Glass Class - The Journey to Office 365
Hi, this is Mike from Bitglass. I want to tell you about a journey that many people are going through these days with O365. It starts out when you have different types of services running in your own data center. You might have Exchange. You might have SharePoint. Then you have different people connecting into this. I have PCs over here, and you try to control what they can do. They connect up, and they gain access.
What's going on is that Microsoft is pushing really hard for you to move from Exchange and SharePoint to O365. And you might have different types of technologies that are protecting the accesses, currently, to these servers in your data center. So you have things like load balancers, you have things like firewalls, you have things like secure web gateways, that are providing security for access to these applications, as well as applications that might exist in the cloud, like Office 365. When you do that, one of the main problems is that Microsoft is not going to allow you to put these security technologies, secure web gateways, firewalls, and whatnot, into their servers in Office 365.
So, some of the protection that you got disappears. It also happens when you have mobility. So say this user takes his PC and they go out to their own house, or they go out to Starbucks – they're a traveling user. All of a sudden, they're not behind the firewalls, they're not behind the load balancers, they may be behind the secure web gateway, depending on how you have it deployed, but they're no longer coming back in and trying to connect back into the Exchange server. So they can go straight up into O365 without any of that security technology.
So sometimes people want to investigate replacing the technologies there with accesses from cloud access security brokers. And a CASB is basically something that can help you provide security and restore some of that (that you've lost during the initial rollout) and move to O365. One of the other things, though, is there's a big problem with this. When I move to 0365, all of a sudden, this PC, that's a managed PC that's from the corporation, is good and I can control it, and I can install secure web gateway on it and whatnot. But then there's this other issue with unmanaged devices. So all of a sudden I have a BYO device over here, and since it's a cloud app, and there's no security controls like you had over at the data center, it can connect up to here, too. So you may want differentiation there and controls over that.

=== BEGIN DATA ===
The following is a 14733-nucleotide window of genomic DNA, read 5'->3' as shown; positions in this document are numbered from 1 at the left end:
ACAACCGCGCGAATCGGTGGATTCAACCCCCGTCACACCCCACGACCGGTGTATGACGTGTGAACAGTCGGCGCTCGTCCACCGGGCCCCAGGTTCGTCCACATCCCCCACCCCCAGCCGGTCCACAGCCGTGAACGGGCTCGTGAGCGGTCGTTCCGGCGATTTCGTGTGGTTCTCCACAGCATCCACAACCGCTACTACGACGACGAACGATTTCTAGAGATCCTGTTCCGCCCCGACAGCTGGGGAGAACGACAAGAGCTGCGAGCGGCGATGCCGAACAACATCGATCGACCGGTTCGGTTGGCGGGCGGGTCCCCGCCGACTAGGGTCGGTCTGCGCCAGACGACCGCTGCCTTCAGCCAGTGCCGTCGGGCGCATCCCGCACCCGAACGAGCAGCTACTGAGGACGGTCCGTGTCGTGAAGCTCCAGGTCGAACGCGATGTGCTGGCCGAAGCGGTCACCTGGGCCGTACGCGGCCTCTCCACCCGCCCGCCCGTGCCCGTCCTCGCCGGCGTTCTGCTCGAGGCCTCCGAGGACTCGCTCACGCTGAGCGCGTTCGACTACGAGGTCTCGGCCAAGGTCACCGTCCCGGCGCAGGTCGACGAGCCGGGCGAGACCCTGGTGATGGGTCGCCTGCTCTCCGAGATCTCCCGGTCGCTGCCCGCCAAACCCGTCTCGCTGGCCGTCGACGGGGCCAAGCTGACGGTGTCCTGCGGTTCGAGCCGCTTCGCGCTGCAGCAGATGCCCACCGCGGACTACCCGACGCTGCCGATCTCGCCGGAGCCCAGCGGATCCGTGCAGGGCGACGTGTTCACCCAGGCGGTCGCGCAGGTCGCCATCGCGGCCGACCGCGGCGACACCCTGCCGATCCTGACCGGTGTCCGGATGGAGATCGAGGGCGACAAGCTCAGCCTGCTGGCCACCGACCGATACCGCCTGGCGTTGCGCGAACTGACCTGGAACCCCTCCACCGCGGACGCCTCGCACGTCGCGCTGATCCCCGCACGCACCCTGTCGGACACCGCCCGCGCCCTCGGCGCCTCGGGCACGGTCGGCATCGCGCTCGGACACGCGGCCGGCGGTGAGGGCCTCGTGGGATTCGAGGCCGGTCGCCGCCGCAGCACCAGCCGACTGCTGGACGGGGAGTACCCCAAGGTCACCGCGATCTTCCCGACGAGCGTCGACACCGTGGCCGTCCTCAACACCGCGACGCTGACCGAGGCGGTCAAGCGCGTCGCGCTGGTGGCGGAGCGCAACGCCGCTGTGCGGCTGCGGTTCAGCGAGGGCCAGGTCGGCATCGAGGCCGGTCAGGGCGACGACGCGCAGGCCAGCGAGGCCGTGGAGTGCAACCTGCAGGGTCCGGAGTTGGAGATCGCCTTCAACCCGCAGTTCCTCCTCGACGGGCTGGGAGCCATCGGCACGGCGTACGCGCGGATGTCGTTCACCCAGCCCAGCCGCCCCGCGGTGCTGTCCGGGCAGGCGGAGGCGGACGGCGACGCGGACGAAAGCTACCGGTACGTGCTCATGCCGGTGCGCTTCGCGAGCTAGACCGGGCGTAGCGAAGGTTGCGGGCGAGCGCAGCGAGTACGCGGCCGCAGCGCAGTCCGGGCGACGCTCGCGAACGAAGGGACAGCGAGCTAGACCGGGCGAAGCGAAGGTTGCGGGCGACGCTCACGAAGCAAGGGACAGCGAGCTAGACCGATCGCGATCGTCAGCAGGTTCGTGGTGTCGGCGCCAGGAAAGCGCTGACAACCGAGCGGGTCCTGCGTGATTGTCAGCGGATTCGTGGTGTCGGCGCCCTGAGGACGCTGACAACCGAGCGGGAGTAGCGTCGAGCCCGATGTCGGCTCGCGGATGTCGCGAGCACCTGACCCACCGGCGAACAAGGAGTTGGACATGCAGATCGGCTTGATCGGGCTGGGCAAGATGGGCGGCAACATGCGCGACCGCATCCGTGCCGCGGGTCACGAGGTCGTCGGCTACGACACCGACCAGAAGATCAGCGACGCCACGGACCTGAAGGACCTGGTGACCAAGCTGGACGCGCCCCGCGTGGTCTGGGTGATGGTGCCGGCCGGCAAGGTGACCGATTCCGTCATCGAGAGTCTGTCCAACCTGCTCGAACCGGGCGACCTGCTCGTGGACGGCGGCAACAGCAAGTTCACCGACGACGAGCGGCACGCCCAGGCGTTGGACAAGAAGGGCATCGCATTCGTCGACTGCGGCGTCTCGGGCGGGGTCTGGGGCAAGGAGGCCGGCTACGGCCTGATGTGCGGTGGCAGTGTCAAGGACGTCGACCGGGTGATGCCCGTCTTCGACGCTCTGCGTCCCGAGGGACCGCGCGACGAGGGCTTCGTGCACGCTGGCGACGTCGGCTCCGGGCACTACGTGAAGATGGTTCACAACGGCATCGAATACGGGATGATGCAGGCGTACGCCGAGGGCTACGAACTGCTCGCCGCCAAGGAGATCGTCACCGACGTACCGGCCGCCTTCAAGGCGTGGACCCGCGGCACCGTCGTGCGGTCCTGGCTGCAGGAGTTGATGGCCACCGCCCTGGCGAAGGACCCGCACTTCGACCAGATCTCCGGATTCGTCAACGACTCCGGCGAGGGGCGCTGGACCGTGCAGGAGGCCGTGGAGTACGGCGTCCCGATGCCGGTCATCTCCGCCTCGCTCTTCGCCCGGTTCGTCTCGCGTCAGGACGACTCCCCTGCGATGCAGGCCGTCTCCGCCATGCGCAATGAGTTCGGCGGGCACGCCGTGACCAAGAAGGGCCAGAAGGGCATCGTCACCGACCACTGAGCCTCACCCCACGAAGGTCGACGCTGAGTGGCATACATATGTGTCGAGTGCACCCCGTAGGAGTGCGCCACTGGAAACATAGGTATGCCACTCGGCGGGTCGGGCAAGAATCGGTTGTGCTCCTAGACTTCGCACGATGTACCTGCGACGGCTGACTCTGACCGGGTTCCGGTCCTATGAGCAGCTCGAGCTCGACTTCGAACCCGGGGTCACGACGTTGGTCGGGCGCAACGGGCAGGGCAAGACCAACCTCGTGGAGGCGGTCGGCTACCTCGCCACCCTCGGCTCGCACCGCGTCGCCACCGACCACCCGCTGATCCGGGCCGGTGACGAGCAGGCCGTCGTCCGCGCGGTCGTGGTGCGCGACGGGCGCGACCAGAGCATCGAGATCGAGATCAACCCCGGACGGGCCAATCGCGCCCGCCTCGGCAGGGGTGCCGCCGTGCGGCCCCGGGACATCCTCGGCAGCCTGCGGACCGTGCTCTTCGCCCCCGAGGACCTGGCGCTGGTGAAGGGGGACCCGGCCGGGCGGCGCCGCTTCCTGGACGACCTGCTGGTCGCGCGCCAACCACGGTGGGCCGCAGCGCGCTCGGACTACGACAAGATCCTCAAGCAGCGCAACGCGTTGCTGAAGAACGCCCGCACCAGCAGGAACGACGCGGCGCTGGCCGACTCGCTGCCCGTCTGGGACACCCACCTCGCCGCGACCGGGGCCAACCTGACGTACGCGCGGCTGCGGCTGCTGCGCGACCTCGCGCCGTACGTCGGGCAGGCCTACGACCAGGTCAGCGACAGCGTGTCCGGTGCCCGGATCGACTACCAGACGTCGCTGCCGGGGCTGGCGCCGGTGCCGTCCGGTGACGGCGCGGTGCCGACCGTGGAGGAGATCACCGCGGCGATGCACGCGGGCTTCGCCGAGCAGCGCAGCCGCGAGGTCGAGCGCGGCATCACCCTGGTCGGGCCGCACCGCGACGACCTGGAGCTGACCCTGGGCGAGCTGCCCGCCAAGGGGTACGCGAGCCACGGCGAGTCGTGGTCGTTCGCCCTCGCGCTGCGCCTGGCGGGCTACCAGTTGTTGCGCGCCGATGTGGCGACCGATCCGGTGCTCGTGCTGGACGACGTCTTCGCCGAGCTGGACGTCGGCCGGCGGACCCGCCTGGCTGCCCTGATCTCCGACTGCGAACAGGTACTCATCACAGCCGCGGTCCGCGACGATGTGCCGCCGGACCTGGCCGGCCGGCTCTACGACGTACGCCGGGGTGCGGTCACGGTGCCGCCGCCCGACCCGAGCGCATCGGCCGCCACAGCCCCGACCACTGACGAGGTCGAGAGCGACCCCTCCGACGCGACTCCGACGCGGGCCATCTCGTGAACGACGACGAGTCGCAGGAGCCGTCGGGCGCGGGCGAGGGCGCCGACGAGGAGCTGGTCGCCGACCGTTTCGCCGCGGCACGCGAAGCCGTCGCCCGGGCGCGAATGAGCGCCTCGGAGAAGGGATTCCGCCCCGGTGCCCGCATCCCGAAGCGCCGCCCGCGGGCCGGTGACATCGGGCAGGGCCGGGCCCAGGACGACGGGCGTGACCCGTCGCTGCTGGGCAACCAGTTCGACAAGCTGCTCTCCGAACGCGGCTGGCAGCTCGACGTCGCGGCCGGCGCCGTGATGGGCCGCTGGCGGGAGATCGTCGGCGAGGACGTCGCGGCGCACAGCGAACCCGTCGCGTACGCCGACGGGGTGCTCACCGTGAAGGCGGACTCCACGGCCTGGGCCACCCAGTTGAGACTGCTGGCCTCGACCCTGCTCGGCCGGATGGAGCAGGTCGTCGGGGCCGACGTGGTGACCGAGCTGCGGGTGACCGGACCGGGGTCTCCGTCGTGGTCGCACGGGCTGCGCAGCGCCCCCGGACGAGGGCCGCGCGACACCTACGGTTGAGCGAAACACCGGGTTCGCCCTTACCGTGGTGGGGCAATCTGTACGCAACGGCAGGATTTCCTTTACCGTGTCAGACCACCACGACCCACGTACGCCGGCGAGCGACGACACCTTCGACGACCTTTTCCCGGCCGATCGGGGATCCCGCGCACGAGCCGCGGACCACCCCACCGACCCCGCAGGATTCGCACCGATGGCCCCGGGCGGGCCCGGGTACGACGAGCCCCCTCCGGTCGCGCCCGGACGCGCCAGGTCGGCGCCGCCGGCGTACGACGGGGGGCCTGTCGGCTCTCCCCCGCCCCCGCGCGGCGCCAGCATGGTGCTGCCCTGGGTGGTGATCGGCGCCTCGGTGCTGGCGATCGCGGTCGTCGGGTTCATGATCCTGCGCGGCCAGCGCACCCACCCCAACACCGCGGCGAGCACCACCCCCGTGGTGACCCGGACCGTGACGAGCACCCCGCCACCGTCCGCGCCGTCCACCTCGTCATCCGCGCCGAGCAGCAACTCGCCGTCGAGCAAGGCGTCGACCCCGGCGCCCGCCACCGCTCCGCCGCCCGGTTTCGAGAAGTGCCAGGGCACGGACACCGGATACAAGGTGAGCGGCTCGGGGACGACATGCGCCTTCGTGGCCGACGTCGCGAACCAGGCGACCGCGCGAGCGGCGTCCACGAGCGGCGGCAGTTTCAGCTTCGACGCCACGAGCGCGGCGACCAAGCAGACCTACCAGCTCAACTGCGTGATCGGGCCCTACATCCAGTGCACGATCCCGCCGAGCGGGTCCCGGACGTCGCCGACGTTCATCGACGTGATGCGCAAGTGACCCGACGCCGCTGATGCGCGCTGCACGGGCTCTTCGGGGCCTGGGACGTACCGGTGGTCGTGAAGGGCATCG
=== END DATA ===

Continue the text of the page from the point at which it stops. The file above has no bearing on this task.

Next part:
So the main, key thing when you start looking at solutions for how to restore this visibility and restore this control, is around what you're trying to do. One of the things you might want to do is control things like sync clients, like Outlook and like SharePoint’s sync client, or the OneDrive sync client. The reason you want to do that is because you don't want someone to install Outlook or SharePoint onto a BYO device. All of a sudden, it's syncing down the corporate content on the BYO device – that's a major problem.
When you start looking at the solution, there's a big difference between types of deployments that exist, being forward proxies and reverse proxies, and those are problematic. So if you talk to vendors, and they start talking about ripping out things like secure web gateways that you already have established, changing the way that you're using your identity access management solutions, like a PingFederate or an ADFS, those should be red flags.
So what you should really look at is something that we call Next-Gen CASB. Those solutions don't require you to rip out existing infrastructure. They don't have any problems distinguishing through PCs that are issued by the company, or BYO. And they can allow you to restore the visibility and control over your data and protect you against threats. If you'd like to hear more, please contact Bitglass – we're happy to share with you. Thank you.